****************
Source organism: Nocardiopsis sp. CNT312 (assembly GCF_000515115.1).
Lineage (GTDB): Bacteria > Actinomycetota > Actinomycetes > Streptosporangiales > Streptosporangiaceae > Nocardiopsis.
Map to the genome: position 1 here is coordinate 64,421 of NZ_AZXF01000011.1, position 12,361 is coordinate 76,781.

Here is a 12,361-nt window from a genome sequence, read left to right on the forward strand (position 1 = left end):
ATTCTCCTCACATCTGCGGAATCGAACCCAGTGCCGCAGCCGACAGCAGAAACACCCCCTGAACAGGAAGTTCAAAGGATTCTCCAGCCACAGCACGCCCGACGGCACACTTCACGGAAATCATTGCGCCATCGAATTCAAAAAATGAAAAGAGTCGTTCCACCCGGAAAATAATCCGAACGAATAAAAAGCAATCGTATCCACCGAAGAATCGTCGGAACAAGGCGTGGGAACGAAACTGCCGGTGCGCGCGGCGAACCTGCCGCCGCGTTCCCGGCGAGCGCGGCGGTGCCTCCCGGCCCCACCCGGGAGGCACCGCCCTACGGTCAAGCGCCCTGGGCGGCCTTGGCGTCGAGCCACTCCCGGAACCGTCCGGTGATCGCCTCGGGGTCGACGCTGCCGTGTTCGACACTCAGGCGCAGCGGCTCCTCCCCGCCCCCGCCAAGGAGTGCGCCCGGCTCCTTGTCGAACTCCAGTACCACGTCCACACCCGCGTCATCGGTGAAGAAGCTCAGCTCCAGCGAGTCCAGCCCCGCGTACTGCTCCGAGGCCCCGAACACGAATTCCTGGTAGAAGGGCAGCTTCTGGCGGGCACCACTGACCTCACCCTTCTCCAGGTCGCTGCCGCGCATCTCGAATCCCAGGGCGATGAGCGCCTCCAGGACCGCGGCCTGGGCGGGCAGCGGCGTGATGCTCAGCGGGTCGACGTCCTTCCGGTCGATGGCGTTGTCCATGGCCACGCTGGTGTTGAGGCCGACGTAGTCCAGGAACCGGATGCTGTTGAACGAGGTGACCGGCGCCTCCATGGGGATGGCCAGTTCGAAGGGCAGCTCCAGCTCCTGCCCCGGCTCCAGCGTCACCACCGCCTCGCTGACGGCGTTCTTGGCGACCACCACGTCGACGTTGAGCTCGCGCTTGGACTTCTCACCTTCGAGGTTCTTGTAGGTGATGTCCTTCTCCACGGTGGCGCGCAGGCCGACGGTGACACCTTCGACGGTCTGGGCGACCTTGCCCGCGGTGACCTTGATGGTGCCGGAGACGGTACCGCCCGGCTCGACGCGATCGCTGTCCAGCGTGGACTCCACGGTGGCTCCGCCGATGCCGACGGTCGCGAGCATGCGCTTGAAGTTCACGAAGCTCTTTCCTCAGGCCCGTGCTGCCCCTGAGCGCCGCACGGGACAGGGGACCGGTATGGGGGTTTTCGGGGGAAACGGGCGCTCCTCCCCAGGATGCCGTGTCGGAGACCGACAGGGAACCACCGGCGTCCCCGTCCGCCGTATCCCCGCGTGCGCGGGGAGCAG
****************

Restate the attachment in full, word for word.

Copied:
Source organism: Nocardiopsis sp. CNT312 (assembly GCF_000515115.1).
Lineage (GTDB): Bacteria > Actinomycetota > Actinomycetes > Streptosporangiales > Streptosporangiaceae > Nocardiopsis.
Map to the genome: position 1 here is coordinate 64,421 of NZ_AZXF01000011.1, position 12,361 is coordinate 76,781.

Here is a 12,361-nt window from a genome sequence, read left to right on the forward strand (position 1 = left end):
ATTCTCCTCACATCTGCGGAATCGAACCCAGTGCCGCAGCCGACAGCAGAAACACCCCCTGAACAGGAAGTTCAAAGGATTCTCCAGCCACAGCACGCCCGACGGCACACTTCACGGAAATCATTGCGCCATCGAATTCAAAAAATGAAAAGAGTCGTTCCACCCGGAAAATAATCCGAACGAATAAAAAGCAATCGTATCCACCGAAGAATCGTCGGAACAAGGCGTGGGAACGAAACTGCCGGTGCGCGCGGCGAACCTGCCGCCGCGTTCCCGGCGAGCGCGGCGGTGCCTCCCGGCCCCACCCGGGAGGCACCGCCCTACGGTCAAGCGCCCTGGGCGGCCTTGGCGTCGAGCCACTCCCGGAACCGTCCGGTGATCGCCTCGGGGTCGACGCTGCCGTGTTCGACACTCAGGCGCAGCGGCTCCTCCCCGCCCCCGCCAAGGAGTGCGCCCGGCTCCTTGTCGAACTCCAGTACCACGTCCACACCCGCGTCATCGGTGAAGAAGCTCAGCTCCAGCGAGTCCAGCCCCGCGTACTGCTCCGAGGCCCCGAACACGAATTCCTGGTAGAAGGGCAGCTTCTGGCGGGCACCACTGACCTCACCCTTCTCCAGGTCGCTGCCGCGCATCTCGAATCCCAGGGCGATGAGCGCCTCCAGGACCGCGGCCTGGGCGGGCAGCGGCGTGATGCTCAGCGGGTCGACGTCCTTCCGGTCGATGGCGTTGTCCATGGCCACGCTGGTGTTGAGGCCGACGTAGTCCAGGAACCGGATGCTGTTGAACGAGGTGACCGGCGCCTCCATGGGGATGGCCAGTTCGAAGGGCAGCTCCAGCTCCTGCCCCGGCTCCAGCGTCACCACCGCCTCGCTGACGGCGTTCTTGGCGACCACCACGTCGACGTTGAGCTCGCGCTTGGACTTCTCACCTTCGAGGTTCTTGTAGGTGATGTCCTTCTCCACGGTGGCGCGCAGGCCGACGGTGACACCTTCGACGGTCTGGGCGACCTTGCCCGCGGTGACCTTGATGGTGCCGGAGACGGTACCGCCCGGCTCGACGCGATCGCTGTCCAGCGTGGACTCCACGGTGGCTCCGCCGATGCCGACGGTCGCGAGCATGCGCTTGAAGTTCACGAAGCTCTTTCCTCAGGCCCGTGCTGCCCCTGAGCGCCGCACGGGACAGGGGACCGGTATGGGGGTTTTCGGGGGAAACGGGCGCTCCTCCCCAGGATGCCGTGTCGGAGACCGACAGGGAACCACCGGCGTCCCCGTCCGCCGTATCCCCGCGTGCGCGGGGAGCAG